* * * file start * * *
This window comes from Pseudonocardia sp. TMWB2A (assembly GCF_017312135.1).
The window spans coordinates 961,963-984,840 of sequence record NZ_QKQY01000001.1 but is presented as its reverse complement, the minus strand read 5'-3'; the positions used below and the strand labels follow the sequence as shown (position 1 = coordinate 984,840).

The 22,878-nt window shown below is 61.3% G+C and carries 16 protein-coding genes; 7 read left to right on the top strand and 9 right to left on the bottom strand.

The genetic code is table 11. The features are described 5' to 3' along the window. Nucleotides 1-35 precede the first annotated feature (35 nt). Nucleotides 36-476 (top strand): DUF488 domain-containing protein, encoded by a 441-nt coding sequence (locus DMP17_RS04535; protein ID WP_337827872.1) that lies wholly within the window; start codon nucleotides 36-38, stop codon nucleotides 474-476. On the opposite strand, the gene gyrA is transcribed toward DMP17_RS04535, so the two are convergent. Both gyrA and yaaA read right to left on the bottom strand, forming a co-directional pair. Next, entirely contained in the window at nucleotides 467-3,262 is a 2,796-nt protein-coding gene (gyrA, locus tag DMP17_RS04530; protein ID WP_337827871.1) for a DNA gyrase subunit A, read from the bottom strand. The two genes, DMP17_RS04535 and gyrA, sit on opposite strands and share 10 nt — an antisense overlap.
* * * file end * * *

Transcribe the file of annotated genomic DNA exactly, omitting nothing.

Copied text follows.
This window comes from Pseudonocardia sp. TMWB2A (assembly GCF_017312135.1).
The window spans coordinates 961,963-984,840 of sequence record NZ_QKQY01000001.1 but is presented as its reverse complement, the minus strand read 5'-3'; the positions used below and the strand labels follow the sequence as shown (position 1 = coordinate 984,840).

The 22,878-nt window shown below is 61.3% G+C and carries 16 protein-coding genes; 7 read left to right on the top strand and 9 right to left on the bottom strand.

The genetic code is table 11. The features are described 5' to 3' along the window. Nucleotides 1-35 precede the first annotated feature (35 nt). Nucleotides 36-476 (top strand): DUF488 domain-containing protein, encoded by a 441-nt coding sequence (locus DMP17_RS04535; protein ID WP_337827872.1) that lies wholly within the window; start codon nucleotides 36-38, stop codon nucleotides 474-476. On the opposite strand, the gene gyrA is transcribed toward DMP17_RS04535, so the two are convergent. Both gyrA and yaaA read right to left on the bottom strand, forming a co-directional pair. Next, entirely contained in the window at nucleotides 467-3,262 is a 2,796-nt protein-coding gene (gyrA, locus tag DMP17_RS04530; protein ID WP_337827871.1) for a DNA gyrase subunit A, read from the bottom strand. The two genes, DMP17_RS04535 and gyrA, sit on opposite strands and share 10 nt — an antisense overlap.